No wonder the woman had come to the king. Unlike the woman caught in adultery who was dragged before Jesus, the woman of Tekoa came to David voluntarily. She was in a hopeless situation. Justice demanded that the murderer should die. But if he died, his mother would have nobody to take care of her in her old age and the name of her family would be blotted out. The sentence of death against her son was like a sentence of death against her as well.

As the highest judge in the land, King David could have mercy on the woman by pardoning her son. But if he did that, what would happen to his reputation for justice? That reputation was not simply part of his ego; it was one of the main reasons why he could effectively govern his people as their king. This was a difficult and risky case. He needed time to think about it. So he told the woman to go to her house and he would give orders concerning her (verse 8).

The woman needed an answer right away, not a diplomatic brush-off. She was desperate. But she was also wise and recognized the reason for the king's hesitation. So she offered: "The blame is on me, my lord the king, and on my father’s house, but the king and his throne are clean" (verse 9; translation by R. Gane). The woman knew that a judge, including a king acting as chief judge, was morally responsible for his judgment. If a judge lets a guilty person go unpunished, he should have a very good reason for doing so or he violates his responsibility and damages his society.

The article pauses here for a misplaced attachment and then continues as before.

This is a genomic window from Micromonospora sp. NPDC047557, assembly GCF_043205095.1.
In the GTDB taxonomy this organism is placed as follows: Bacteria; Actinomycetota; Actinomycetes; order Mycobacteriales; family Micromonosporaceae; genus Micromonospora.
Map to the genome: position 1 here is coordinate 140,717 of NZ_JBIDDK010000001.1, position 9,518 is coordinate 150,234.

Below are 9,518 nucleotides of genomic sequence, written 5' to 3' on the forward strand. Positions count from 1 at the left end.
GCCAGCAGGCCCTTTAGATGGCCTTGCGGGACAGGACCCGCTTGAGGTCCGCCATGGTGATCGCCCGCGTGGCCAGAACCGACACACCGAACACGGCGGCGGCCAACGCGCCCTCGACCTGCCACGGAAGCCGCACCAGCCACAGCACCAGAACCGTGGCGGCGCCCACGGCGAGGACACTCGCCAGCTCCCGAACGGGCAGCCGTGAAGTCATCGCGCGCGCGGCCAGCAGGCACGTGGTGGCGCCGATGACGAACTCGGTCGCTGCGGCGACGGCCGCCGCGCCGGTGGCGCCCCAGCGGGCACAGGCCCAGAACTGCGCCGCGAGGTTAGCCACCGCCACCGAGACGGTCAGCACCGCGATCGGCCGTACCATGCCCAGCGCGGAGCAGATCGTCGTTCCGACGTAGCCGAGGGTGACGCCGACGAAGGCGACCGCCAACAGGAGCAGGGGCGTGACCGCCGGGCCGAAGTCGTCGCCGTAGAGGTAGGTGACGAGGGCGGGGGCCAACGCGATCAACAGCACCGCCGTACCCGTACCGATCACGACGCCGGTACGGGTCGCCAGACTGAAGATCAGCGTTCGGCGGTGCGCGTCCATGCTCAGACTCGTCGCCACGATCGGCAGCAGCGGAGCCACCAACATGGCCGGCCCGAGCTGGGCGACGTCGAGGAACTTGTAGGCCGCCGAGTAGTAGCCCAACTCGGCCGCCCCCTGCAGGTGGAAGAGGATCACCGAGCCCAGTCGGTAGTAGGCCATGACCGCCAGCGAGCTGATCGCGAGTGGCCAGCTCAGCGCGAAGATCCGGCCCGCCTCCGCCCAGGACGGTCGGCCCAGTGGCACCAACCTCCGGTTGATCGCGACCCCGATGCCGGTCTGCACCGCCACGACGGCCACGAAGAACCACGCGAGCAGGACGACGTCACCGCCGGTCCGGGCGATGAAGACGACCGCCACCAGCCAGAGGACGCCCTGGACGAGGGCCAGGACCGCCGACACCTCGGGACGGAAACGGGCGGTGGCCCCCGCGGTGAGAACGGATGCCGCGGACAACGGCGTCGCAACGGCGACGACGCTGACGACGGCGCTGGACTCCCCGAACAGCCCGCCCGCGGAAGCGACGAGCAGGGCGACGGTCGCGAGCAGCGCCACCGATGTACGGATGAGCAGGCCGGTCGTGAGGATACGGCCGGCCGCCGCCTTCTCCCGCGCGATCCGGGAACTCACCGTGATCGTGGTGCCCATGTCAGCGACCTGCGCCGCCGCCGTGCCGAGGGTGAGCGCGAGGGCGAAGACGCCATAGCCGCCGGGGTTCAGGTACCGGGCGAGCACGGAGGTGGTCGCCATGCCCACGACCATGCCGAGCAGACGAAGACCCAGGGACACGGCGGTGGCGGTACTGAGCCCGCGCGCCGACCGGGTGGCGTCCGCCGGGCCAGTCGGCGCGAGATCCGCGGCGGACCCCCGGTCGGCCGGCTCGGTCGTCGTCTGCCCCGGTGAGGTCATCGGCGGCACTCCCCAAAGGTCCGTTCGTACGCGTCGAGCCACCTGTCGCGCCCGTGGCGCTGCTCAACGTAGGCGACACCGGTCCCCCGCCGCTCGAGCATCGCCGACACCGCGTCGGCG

Suppose I go speeding down the highway at 120 m.p.h., without the excuse that I'm being chased by paparazzi. Imagine that when I go to court, the judge pays my ticket for me. That takes a lot of imagination! When the judge is up for re-election, what can his opponent do? Look up the records, find my case, and then advertise that the incumbent judge is "soft on crime"! A judge who pardons must be able to justify his justice. This is especially true in a case of murder. When bloodguilt hangs over a person and a judge lets him go free, turning him loose on society, there is a sense in which the judge takes the bloodguilt upon himself.

But the woman of Tekoa said: "The blame is on me, my lord the king, and on my father’s house, but the king and his throne are clean" (verse 9; translation by R. Gane). She knew that mercy had a cost and she was willing to take that cost upon herself and her family. The king and his throne, the place where he judged, which represented his authority and justice, would be free of moral responsibility. The blame, the bloodguilt, would be on the woman and her family. So David granted her request and promised to protect her and her son.